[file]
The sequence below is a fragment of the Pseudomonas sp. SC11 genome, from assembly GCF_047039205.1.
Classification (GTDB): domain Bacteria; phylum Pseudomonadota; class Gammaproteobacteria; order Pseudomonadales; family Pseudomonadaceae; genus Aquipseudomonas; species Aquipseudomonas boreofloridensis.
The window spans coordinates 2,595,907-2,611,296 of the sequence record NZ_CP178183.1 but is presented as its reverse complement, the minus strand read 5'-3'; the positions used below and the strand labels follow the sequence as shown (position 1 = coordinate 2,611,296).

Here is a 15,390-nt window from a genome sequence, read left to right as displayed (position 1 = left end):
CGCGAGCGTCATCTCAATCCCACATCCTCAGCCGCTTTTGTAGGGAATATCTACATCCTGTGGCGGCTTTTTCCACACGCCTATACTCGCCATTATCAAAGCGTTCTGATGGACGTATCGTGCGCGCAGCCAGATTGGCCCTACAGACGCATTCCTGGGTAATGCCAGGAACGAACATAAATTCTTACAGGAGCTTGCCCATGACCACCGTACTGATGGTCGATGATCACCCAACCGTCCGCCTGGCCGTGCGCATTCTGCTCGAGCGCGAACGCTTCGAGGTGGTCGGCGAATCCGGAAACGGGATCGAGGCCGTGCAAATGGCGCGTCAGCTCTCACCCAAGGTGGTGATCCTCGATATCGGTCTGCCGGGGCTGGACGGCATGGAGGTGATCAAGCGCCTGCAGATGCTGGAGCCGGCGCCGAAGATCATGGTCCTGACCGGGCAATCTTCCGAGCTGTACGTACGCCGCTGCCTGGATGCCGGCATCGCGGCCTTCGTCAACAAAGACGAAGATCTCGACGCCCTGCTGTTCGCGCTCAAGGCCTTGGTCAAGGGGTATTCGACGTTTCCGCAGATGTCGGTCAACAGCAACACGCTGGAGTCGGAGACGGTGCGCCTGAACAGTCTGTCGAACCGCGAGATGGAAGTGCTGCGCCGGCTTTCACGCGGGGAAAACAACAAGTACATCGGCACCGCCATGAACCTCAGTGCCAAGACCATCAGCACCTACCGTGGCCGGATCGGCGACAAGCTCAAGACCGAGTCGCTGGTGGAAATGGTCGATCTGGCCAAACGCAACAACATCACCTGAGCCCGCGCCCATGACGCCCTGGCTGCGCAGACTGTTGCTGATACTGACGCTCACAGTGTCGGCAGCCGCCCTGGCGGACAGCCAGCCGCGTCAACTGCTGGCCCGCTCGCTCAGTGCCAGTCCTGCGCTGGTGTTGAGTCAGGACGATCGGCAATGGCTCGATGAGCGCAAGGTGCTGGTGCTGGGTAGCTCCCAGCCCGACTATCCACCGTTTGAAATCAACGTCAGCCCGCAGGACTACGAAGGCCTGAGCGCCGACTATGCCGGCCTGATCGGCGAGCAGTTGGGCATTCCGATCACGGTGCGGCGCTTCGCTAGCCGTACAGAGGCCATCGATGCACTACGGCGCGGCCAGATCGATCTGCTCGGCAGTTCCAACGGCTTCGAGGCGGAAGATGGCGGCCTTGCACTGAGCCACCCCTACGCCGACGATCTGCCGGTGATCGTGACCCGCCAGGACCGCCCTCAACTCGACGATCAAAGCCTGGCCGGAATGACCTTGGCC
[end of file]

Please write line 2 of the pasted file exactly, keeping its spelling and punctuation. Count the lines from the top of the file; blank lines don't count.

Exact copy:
Classification (GTDB): domain Bacteria; phylum Pseudomonadota; class Gammaproteobacteria; order Pseudomonadales; family Pseudomonadaceae; genus Aquipseudomonas; species Aquipseudomonas boreofloridensis.